Earlier this week we showed you Ashima’s prototype hydraulic road brake. This is its equally groundbreaking mountain bike cousin, which is due to hit shop shelves in March.
The PanCake Brake (PCB) is the world’s first pistonless hydraulic disk brake. Instead of being pushed against the rotor by solid pistons, the pads are instead mounted directly on a rolling diaphragm seal.
The most obvious benefit of this is the weight saving: the calliper, lever, pads and 180mm rotor are claimed to weigh just 308g.
As well as being extremely light, Ashima designer Wayne Moore says it’s easy to bleed and service thanks to its one-way fluid flow – he reckons it’s a two-minute job once you know what you’re doing – and very durable.
The lever body is plastic, because Moore reckons that gives the perfect blend of strength, light weight and quality of finish.
He was originally hoping to launch the PCB last summer but experiences with other companies’ products on a brake-eating trail near his home in Taiwan – let’s just say he got through a fair few sets – convinced him that light weight and good looks were not enough.
Moore has since concentrated on increasing the power of the system so that it now offers similar performance to Shimano’s top-end trail stoppers. As he says, because this is a new concept, “people are worried by the endurance, so I must be able to prove them wrong”.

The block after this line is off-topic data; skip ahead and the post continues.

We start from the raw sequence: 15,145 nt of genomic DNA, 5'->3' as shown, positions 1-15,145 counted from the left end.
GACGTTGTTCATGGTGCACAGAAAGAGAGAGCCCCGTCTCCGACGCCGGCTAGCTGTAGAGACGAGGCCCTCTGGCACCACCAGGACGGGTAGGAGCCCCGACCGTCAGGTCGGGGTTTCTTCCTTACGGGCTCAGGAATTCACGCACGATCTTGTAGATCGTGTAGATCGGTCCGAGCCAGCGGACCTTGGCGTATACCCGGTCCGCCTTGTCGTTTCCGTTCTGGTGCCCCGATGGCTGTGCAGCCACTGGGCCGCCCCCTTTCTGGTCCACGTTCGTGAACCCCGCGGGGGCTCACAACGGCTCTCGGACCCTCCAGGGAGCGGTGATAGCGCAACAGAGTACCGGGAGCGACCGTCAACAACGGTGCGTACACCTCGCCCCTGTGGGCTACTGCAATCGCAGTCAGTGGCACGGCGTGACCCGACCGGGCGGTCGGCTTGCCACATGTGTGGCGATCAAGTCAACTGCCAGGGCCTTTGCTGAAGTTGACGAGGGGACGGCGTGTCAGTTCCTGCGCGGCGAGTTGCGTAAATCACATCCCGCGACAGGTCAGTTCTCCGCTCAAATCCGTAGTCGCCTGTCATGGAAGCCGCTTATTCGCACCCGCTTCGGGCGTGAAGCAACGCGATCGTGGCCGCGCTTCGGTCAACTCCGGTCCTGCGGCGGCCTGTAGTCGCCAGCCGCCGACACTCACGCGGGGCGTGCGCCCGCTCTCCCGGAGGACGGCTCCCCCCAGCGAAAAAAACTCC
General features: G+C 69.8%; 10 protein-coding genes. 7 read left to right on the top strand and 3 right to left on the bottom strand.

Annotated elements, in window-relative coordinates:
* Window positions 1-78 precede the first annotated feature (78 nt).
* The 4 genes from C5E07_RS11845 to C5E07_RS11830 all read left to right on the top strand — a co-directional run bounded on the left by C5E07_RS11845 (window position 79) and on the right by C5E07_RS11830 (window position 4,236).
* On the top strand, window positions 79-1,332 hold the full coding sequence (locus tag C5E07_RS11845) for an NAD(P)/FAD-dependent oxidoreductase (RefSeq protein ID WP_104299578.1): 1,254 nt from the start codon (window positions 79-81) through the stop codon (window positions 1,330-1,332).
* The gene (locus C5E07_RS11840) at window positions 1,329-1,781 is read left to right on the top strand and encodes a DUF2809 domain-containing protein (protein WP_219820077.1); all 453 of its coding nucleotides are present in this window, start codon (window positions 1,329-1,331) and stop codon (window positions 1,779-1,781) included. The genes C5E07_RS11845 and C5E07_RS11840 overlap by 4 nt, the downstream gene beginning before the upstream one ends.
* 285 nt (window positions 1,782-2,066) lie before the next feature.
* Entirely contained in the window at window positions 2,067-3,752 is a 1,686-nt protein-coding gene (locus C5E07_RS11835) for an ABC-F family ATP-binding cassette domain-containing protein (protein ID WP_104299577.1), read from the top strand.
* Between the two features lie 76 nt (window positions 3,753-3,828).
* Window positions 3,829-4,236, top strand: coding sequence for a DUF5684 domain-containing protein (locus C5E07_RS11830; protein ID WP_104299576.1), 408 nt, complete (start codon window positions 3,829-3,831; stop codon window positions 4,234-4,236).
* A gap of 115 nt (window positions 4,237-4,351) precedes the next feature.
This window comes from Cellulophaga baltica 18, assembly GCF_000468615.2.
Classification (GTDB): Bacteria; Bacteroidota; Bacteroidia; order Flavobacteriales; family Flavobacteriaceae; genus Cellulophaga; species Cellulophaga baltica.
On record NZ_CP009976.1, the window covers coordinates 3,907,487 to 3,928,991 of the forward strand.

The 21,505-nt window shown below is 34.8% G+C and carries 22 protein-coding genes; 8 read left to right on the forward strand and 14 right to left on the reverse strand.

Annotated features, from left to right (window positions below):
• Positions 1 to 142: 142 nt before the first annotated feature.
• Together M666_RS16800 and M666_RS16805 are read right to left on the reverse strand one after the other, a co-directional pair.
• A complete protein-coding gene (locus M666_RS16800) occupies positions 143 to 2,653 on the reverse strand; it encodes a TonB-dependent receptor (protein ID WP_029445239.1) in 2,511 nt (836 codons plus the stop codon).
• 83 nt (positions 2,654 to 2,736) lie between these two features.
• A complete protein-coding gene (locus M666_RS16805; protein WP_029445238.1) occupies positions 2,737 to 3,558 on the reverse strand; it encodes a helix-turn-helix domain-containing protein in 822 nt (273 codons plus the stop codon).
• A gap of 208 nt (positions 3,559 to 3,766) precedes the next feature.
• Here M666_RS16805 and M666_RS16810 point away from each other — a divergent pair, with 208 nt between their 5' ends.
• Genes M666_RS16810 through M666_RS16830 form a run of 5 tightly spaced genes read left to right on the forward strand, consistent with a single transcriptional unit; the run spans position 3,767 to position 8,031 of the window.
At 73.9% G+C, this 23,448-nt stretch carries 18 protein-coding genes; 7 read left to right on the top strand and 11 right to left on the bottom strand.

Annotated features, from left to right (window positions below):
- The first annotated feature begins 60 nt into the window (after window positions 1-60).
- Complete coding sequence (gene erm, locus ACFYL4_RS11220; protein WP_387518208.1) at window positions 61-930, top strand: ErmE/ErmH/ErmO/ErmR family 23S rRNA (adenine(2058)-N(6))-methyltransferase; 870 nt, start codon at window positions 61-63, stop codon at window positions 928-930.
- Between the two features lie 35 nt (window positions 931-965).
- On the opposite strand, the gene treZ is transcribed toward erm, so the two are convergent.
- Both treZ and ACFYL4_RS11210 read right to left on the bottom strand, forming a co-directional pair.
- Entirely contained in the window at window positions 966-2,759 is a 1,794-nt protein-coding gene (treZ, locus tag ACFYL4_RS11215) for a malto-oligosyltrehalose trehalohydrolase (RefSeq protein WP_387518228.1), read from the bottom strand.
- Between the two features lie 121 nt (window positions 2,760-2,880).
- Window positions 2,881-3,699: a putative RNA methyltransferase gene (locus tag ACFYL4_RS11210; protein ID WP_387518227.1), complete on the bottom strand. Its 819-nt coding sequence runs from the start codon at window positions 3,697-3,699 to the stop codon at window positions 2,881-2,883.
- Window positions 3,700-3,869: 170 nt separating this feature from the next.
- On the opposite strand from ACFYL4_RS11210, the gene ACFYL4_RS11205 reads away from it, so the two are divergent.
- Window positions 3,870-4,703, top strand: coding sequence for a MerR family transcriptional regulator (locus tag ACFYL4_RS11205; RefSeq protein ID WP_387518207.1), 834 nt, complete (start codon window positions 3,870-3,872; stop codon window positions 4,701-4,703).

Justin Loretz from What Mountain Bike magazine has been desperate to get his hands on the PCB for some time now and now has a set on his desk ready to be fitted to his new Morewood test rig. Look out for more on that bike and this brake in WMB and on BikeRadar soon, including a full review. RRP is £129.99/€168.99 per brake.
Also in the works are some beefier four-piston APV (Ashima Power Valve) brakes. Details are scant at this stage, because they’re not due to be launched until the Eurobike trade show in the autumn, but Moore says they’ll be the “world’s first multi-stage hydraulics”.
From what we understand, the first stage of lever travel will activate two of the pistons, delivering enough power for most trail situations. If you get into trouble, pull the lever a bit further and the second set of pistons will engage, providing even more stopping power. We’ll bring you more information as soon as we get it.
Ashima are perhaps best known for their disc rotors; they’ve sold 75,000 in the past 18 months so they clearly know what they’re doing. You can now get them with coloured ‘spiders’ (white, red, black, blue or gold), and in an 185mm size (112g). Prices range from £24.99 (€32.50) for plain 140mm rotors to £34.99 (€45.50) for coloured 180mm or 203mm discs.
When we met up with Mr Moore in Harrogate, he also showed us his latest cable sets, including the bling-looking top-of-the-range Reaction (£24.99/€32.50 for a full-bike kit) with its Kevlar-braided coloured outers and Teflon-coated inners.
Of particular interest was this new flexible, ball-ended ferrule that he’s been working on in a bid to achieve smoother cable runs – the slits in the metal body allow it to bend slightly so it can follow the lines of your bike.